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A comparison of pigs slaughtered at three different weights I. Carcass quality and performance

  • S. F. Buck (a1)

The following conclusions were obtained from a comparison of growth and carcass characteristics of pigs slaughtered at 150, 200 and 260 lb. liveweight.

(a) The ranking of boars at the three weights, according to the quality of their progeny at each weight, was similar for the carcass characteristics, i.e. percentage of lean meat, length, backfat and eye muscle area—but was not associated for the efficiency factors, i.e. daily gain and food conversion. Results from singly-penned progeny pigs confirm that food consumed up to 150 lb. live weight is not indicative of the food consumed between 150 and 200 lb. live weight. A similar result is true for daily gain. It thus does not appear that the results obtained at 150 lb. live weight could be used to represent results at heavier weights and this is particularly true for performance testing when only one animal is concerned. Rather it would appear that if the pigs were raised to a given weight, carcass information at an earlier weight could be obtained on the live pig by ultrasonic means and by subjective estimates, whilst food conversion and daily gain could be calculated exactly at any live weight.

(b) The weights of the different cuts as a percentage of the side weight does not appear to change much between slaughter weights. The carcass becomes less lean as the slaughter weight increases and this difference in leanness is more observable between the 200 and 260 lb. weights than between the 150 and 200 lb. weights. In these ranges at least as much lean as fat is put on in the shoulder and ham but more fat than lean is put on in the back and in the streak. For example, between 200 and 260 lb., 5 lb. of lean to 9 lb. of fat is added in the back cut.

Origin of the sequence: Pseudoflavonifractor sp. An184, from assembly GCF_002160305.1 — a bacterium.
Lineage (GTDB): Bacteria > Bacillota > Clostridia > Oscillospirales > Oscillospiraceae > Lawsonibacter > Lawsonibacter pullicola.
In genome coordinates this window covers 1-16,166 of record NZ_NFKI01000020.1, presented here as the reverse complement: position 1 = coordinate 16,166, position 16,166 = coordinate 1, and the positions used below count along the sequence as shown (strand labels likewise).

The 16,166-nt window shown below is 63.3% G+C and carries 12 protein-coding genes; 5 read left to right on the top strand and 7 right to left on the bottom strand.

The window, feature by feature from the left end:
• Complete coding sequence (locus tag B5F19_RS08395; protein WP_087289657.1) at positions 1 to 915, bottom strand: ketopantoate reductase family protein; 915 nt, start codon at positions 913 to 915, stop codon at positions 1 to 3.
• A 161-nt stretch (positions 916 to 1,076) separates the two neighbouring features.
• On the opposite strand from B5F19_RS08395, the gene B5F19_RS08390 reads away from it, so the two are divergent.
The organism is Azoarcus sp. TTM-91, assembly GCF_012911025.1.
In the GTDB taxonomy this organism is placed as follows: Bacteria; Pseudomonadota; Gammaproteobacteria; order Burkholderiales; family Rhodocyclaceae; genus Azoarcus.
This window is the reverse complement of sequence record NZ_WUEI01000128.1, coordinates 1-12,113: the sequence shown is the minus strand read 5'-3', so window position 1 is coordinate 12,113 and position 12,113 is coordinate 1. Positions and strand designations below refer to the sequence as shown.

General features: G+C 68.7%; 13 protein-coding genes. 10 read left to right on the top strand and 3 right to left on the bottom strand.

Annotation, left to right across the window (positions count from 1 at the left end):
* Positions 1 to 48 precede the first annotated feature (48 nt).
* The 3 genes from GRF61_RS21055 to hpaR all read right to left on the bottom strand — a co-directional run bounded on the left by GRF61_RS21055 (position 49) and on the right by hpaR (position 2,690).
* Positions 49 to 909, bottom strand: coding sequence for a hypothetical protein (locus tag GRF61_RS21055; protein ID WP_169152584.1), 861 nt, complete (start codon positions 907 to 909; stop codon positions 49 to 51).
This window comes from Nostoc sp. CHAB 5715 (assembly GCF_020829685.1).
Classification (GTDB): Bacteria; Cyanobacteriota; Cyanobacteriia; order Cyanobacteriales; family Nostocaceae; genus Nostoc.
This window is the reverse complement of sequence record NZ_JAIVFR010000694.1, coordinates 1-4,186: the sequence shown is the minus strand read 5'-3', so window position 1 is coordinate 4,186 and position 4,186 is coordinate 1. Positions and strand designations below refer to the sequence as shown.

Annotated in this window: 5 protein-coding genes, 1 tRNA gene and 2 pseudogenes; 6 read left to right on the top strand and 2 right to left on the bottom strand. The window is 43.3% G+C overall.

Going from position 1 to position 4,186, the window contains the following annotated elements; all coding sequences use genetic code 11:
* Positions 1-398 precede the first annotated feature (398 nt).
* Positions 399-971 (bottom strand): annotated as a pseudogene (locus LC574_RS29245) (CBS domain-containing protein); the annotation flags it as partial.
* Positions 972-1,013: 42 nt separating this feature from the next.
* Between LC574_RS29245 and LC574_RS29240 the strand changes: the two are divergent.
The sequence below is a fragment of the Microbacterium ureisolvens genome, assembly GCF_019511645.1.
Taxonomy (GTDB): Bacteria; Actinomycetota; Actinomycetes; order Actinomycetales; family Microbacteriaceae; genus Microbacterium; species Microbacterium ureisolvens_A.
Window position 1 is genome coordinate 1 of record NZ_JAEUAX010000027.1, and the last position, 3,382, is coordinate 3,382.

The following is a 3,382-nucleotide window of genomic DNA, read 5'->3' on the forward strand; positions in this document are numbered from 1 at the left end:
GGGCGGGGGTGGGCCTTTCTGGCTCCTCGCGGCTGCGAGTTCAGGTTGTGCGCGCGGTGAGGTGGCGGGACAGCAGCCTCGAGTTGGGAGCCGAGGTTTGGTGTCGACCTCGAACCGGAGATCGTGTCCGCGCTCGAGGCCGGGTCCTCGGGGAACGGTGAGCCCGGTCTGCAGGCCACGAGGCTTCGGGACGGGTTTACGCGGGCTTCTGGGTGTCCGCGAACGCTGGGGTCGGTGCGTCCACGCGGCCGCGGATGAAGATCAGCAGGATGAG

(c) For all cuts and for both sexes, the percentage of lean meat added in the range 200–260 lb. live weight is less than that for the range 150–200 lb. live weight. This difference is more severe for hogs, especially in the back cut. The sex difference (in favour of the leaner gilt) becomes more pronounced at the heavier weight range. This is not so obvious in the ham but is marked in the shoulder and streak and particularly in the back. 3·9 lb. of food is required to put on 1 lb. of live weight between 150 and 200 lb., whilst 4·3 lb. of food is needed for each 1 lb. gain between 200 and 260 lb. live weight.

(d) Percentage of lean meat prediction equations fitted to the data at the three weights are of equal accuracy. In all cases the reduction in variance is highly significant and the percentage of lean meat of a pig can be estimated with a standard error of approximately 2% of carcass weight.

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Braude, R. & Harrington, G. (1962). Agriculture, 68, 10.
Buck, S. F. (1963). J. Agric. Sci. 60, 27.
Kendall, M. G. (1948). Bank Correlation Methods. London: Chas. Griffin and Co. Ltd.
National Pig Progeny Testing Board (1960). Annual Report, Vol. II.
Wöhlbier, W., Friesecke, H. & Kirschgessner, M. (1961). Züchtungskunde, 33, 488.
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The Journal of Agricultural Science
  • ISSN: 0021-8596
  • EISSN: 1469-5146
  • URL: /core/journals/journal-of-agricultural-science
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